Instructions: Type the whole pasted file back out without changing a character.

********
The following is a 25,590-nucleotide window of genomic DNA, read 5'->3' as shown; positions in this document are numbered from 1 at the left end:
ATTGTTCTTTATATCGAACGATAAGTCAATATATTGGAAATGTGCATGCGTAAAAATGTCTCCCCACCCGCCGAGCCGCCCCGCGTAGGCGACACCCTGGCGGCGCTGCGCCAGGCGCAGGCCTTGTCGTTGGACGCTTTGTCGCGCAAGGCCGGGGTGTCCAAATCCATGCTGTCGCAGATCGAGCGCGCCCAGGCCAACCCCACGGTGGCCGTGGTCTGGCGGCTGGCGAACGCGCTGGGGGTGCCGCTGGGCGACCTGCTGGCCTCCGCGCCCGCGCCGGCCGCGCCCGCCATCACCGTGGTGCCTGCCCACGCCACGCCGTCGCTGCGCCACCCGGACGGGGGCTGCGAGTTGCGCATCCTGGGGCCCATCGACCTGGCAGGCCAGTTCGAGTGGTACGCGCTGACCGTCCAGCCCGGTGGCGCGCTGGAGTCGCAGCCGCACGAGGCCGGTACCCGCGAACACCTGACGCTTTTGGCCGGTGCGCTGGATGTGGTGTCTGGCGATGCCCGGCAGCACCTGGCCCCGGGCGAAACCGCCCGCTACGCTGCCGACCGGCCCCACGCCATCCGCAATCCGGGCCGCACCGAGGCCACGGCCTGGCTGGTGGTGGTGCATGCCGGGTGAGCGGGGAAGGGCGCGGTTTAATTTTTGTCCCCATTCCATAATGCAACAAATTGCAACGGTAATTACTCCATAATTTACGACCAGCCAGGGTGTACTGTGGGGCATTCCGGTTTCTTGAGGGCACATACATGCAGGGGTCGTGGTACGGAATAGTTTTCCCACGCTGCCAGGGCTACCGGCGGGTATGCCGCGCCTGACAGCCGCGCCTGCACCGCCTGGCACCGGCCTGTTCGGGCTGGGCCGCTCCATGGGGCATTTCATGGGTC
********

The following is a 25,590-nucleotide window of genomic DNA, read 5'->3' as shown; positions in this document are numbered from 1 at the left end:
ATTGTTCTTTATATCGAACGATAAGTCAATATATTGGAAATGTGCATGCGTAAAAATGTCTCCCCACCCGCCGAGCCGCCCCGCGTAGGCGACACCCTGGCGGCGCTGCGCCAGGCGCAGGCCTTGTCGTTGGACGCTTTGTCGCGCAAGGCCGGGGTGTCCAAATCCATGCTGTCGCAGATCGAGCGCGCCCAGGCCAACCCCACGGTGGCCGTGGTCTGGCGGCTGGCGAACGCGCTGGGGGTGCCGCTGGGCGACCTGCTGGCCTCCGCGCCCGCGCCGGCCGCGCCCGCCATCACCGTGGTGCCTGCCCACGCCACGCCGTCGCTGCGCCACCCGGACGGGGGCTGCGAGTTGCGCATCCTGGGGCCCATCGACCTGGCAGGCCAGTTCGAGTGGTACGCGCTGACCGTCCAGCCCGGTGGCGCGCTGGAGTCGCAGCCGCACGAGGCCGGTACCCGCGAACACCTGACGCTTTTGGCCGGTGCGCTGGATGTGGTGTCTGGCGATGCCCGGCAGCACCTGGCCCCGGGCGAAACCGCCCGCTACGCTGCCGACCGGCCCCACGCCATCCGCAATCCGGGCCGCACCGAGGCCACGGCCTGGCTGGTGGTGGTGCATGCCGGGTGAGCGGGGAAGGGCGCGGTTTAATTTTTGTCCCCATTCCATAATGCAACAAATTGCAACGGTAATTACTCCATAATTTACGACCAGCCAGGGTGTACTGTGGGGCATTCCGGTTTCTTGAGGGCACATACATGCAGGGGTCGTGGTACGGAATAGTTTTCCCACGCTGCCAGGGCTACCGGCGGGTATGCCGCGCCTGACAGCCGCGCCTGCACCGCCTGGCACCGGCCTGTTCGGGCTGGGCCGCTCCATGGGGCATTTCATGGGTC